Not sure which path to take to reach your career goals?

You might be surprised to discover that you have a range of options

Whether it's apprenticeships, university, or something else, there are different ways you can get working for well-known brands in whatever field you choose. Most industries offer lots of different routes into them, so if cyber security isn’t for you, keep exploring to find what is.

Ellie’s, Andrew’s and Martin’s stories show you how they secured their careers, all following different paths including university, apprenticeships and going straight into work from school. Read their stories to discover new inspiration for your future.

Name: Andrew Carr

Career: Cyber Security Architect, Police Digital Service

Route: Level 6 Cyber Security Technical Professional Apprenticeship

I only wish the apprenticeship had existed sooner

"I did a foundation degree in Forensic Science many years ago but never really thought about formal re-training, even though I wasn’t fully satisfied with my career.

"I was working for Cumbria Police as an ICT Integrations Team Leader. I arrived at a work meeting early one day and someone mentioned the degree apprenticeship opportunity to me. I said yes because I thought it was a chance to learn new things, but I never thought it would change my career like it has.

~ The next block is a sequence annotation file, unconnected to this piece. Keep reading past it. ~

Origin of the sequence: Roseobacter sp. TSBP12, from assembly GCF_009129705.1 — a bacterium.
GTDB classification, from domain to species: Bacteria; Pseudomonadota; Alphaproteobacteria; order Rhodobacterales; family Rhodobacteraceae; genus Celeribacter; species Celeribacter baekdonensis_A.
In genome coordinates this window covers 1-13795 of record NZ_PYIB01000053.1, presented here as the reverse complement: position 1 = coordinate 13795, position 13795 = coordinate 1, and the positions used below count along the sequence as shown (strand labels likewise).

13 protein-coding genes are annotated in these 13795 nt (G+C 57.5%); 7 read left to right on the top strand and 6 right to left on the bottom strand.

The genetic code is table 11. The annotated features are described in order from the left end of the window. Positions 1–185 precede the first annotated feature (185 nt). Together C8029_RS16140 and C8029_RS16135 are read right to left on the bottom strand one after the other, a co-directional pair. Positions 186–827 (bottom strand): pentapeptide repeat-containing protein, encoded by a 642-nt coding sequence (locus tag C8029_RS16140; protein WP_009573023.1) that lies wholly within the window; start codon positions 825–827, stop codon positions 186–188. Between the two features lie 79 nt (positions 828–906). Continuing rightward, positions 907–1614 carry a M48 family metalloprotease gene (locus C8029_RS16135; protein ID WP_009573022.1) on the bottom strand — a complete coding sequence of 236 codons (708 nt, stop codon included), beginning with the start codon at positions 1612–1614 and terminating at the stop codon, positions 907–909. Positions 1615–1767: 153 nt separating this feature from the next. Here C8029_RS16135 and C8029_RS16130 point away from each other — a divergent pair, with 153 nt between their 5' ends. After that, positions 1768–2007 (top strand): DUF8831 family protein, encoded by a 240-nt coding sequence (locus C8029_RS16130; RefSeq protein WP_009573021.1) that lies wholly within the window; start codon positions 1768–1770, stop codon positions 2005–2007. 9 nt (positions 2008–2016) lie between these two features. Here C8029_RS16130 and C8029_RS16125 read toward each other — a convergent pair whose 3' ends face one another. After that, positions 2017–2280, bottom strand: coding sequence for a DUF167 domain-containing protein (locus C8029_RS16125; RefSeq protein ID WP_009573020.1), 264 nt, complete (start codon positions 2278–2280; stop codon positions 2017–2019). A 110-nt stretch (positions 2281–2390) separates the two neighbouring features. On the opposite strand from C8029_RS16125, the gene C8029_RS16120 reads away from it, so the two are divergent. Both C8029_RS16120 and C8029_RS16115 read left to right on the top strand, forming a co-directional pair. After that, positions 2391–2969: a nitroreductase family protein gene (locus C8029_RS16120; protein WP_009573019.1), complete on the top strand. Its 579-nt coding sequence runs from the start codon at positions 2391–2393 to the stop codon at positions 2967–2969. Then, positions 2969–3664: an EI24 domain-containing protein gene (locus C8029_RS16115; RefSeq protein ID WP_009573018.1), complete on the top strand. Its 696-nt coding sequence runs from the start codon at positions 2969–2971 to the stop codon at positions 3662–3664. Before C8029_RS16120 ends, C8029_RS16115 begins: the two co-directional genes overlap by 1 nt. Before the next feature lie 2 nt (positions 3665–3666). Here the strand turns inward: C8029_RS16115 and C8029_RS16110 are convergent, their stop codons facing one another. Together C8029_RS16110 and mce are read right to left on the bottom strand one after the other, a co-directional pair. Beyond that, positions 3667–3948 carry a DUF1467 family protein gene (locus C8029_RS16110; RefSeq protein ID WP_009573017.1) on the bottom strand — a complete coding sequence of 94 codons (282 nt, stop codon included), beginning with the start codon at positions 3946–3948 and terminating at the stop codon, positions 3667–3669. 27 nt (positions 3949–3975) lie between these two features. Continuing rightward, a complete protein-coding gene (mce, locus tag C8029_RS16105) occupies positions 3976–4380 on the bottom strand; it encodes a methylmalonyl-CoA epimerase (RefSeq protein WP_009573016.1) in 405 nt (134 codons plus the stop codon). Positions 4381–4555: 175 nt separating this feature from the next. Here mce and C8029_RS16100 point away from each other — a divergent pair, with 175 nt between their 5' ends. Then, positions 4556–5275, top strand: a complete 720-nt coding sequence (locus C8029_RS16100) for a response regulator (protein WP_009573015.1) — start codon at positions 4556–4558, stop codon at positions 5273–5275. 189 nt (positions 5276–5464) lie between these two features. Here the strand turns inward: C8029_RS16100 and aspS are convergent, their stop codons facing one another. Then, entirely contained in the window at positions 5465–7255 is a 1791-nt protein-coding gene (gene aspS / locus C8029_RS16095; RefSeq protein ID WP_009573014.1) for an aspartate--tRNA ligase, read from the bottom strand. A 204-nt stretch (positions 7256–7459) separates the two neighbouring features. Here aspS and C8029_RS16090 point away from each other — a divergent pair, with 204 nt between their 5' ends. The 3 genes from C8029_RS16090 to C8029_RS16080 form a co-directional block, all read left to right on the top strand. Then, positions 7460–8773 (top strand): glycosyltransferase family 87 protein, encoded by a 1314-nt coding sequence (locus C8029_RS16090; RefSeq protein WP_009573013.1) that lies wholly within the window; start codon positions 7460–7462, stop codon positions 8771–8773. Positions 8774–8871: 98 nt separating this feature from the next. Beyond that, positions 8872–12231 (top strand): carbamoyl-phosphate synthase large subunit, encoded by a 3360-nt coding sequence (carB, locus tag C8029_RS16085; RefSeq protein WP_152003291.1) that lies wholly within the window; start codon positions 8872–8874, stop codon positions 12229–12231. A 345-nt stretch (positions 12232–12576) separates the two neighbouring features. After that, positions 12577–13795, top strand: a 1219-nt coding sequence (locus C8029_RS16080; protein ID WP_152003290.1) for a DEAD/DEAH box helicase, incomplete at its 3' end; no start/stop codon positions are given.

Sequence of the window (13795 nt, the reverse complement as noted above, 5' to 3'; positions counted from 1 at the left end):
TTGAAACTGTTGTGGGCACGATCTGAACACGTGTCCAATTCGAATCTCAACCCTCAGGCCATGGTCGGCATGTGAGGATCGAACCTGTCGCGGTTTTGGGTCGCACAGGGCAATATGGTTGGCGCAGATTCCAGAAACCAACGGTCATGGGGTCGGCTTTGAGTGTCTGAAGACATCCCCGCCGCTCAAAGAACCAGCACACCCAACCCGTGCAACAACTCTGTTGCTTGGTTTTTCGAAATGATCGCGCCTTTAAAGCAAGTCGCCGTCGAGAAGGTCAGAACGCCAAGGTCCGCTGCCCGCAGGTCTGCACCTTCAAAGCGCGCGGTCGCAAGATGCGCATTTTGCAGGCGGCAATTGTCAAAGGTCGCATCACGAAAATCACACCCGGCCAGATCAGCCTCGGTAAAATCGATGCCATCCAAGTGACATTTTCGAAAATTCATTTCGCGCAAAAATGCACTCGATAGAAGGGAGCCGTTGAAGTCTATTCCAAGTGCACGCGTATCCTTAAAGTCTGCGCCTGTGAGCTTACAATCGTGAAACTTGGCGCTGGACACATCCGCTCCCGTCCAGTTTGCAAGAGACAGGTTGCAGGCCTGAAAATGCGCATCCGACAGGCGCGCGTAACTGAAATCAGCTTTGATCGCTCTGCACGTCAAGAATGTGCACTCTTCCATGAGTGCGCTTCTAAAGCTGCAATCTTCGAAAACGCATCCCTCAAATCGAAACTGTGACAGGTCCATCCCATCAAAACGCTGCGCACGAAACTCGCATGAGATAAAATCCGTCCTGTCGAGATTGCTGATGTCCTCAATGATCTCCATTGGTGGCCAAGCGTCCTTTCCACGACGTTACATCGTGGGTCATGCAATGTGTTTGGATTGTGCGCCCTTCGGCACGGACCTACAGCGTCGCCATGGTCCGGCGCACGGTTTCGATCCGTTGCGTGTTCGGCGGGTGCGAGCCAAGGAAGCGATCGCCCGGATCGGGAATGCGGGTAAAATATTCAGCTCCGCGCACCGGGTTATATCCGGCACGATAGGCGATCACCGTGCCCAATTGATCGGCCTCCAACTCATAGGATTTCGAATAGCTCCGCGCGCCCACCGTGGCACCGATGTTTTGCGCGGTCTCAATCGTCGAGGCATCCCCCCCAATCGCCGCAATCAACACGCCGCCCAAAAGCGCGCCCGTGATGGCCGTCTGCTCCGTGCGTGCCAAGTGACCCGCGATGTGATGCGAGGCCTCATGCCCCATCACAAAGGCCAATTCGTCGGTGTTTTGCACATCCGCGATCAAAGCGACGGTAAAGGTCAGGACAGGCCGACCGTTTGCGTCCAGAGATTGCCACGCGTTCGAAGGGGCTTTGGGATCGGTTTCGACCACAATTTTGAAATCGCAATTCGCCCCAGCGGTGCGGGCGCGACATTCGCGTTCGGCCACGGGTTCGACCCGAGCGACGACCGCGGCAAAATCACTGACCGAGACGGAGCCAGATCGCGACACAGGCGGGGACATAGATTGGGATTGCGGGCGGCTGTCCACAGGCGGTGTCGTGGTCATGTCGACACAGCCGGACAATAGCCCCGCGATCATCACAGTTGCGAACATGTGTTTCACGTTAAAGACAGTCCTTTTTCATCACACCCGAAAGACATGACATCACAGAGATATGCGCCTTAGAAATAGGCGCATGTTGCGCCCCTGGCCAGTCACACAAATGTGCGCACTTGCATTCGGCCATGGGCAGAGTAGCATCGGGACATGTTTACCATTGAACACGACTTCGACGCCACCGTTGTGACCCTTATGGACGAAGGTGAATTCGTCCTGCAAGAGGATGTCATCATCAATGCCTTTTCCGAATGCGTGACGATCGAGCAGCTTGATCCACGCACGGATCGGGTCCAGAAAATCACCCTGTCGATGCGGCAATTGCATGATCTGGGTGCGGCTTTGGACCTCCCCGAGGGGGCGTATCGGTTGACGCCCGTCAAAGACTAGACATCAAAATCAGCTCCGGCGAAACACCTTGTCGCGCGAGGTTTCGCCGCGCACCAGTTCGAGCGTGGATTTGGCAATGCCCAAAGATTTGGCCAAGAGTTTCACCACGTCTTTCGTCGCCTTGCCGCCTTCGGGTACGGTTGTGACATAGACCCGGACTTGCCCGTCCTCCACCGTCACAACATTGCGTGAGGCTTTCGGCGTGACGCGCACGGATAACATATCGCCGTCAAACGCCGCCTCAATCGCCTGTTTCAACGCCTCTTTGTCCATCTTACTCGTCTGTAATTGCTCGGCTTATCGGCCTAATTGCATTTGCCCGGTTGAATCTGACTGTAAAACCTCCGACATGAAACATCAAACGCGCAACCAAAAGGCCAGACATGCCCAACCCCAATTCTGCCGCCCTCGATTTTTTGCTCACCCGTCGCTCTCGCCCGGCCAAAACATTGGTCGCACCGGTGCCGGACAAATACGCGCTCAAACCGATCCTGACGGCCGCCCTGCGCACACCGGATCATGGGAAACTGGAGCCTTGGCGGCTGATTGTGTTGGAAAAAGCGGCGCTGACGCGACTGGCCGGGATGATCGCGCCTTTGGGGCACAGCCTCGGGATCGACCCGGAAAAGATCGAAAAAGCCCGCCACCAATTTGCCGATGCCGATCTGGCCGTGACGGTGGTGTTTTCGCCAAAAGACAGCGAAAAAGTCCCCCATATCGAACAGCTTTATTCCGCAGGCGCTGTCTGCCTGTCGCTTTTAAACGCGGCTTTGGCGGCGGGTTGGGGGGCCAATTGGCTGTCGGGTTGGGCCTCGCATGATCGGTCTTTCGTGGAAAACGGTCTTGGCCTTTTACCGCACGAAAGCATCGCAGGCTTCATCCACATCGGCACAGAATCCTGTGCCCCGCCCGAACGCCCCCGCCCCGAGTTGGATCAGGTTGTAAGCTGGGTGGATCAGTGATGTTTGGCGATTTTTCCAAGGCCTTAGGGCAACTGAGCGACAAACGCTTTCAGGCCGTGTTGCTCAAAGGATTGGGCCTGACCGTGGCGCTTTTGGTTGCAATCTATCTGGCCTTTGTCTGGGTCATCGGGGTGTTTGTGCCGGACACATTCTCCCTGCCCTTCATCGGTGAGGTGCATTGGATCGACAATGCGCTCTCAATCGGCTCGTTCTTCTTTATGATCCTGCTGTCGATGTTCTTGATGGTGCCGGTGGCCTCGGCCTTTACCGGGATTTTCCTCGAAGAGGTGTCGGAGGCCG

"I’ve always had an interest in cyber security, and I joined the police to specialise in networks and security. I did that for three years before starting the apprenticeship. I only wish the apprenticeship had existed sooner, as the latest direction of my career – my new role as a Cyber Security Architect with the Police Digital Service - is what I’ve wanted to do for so long.

"I knew that going back into education, aged 32, wasn’t going to be easy, but my employer and University of Gloucestershire supported me to balance my work and study pressures. I live 300 miles from the university campus, and travelled down regularly for five-day blocks of learning.